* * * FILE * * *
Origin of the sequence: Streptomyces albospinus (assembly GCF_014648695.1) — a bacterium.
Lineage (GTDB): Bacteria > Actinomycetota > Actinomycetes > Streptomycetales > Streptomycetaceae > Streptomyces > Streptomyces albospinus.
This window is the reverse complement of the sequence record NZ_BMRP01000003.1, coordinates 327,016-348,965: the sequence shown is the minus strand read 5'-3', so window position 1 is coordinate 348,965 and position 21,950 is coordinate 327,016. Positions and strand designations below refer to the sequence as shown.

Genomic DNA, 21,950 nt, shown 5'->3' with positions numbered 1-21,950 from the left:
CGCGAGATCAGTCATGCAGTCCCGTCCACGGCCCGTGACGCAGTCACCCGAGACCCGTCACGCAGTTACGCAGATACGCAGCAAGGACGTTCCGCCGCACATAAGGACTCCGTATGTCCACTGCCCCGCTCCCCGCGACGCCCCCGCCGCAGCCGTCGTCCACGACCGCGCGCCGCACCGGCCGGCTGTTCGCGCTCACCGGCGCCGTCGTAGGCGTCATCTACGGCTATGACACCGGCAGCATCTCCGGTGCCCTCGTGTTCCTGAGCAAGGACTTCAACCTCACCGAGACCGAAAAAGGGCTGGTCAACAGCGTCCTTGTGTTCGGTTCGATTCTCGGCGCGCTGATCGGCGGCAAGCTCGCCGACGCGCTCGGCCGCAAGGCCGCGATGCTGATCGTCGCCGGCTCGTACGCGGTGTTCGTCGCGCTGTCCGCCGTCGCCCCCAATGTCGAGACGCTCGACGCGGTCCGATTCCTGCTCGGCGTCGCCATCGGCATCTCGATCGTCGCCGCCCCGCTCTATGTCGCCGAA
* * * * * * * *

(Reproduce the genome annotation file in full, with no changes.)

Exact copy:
Origin of the sequence: Streptomyces albospinus (assembly GCF_014648695.1) — a bacterium.
Lineage (GTDB): Bacteria > Actinomycetota > Actinomycetes > Streptomycetales > Streptomycetaceae > Streptomyces > Streptomyces albospinus.
This window is the reverse complement of the sequence record NZ_BMRP01000003.1, coordinates 327,016-348,965: the sequence shown is the minus strand read 5'-3', so window position 1 is coordinate 348,965 and position 21,950 is coordinate 327,016. Positions and strand designations below refer to the sequence as shown.

Genomic DNA, 21,950 nt, shown 5'->3' with positions numbered 1-21,950 from the left:
CGCGAGATCAGTCATGCAGTCCCGTCCACGGCCCGTGACGCAGTCACCCGAGACCCGTCACGCAGTTACGCAGATACGCAGCAAGGACGTTCCGCCGCACATAAGGACTCCGTATGTCCACTGCCCCGCTCCCCGCGACGCCCCCGCCGCAGCCGTCGTCCACGACCGCGCGCCGCACCGGCCGGCTGTTCGCGCTCACCGGCGCCGTCGTAGGCGTCATCTACGGCTATGACACCGGCAGCATCTCCGGTGCCCTCGTGTTCCTGAGCAAGGACTTCAACCTCACCGAGACCGAAAAAGGGCTGGTCAACAGCGTCCTTGTGTTCGGTTCGATTCTCGGCGCGCTGATCGGCGGCAAGCTCGCCGACGCGCTCGGCCGCAAGGCCGCGATGCTGATCGTCGCCGGCTCGTACGCGGTGTTCGTCGCGCTGTCCGCCGTCGCCCCCAATGTCGAGACGCTCGACGCGGTCCGATTCCTGCTCGGCGTCGCCATCGGCATCTCGATCGTCGCCGCCCCGCTCTATGTCGCCGAA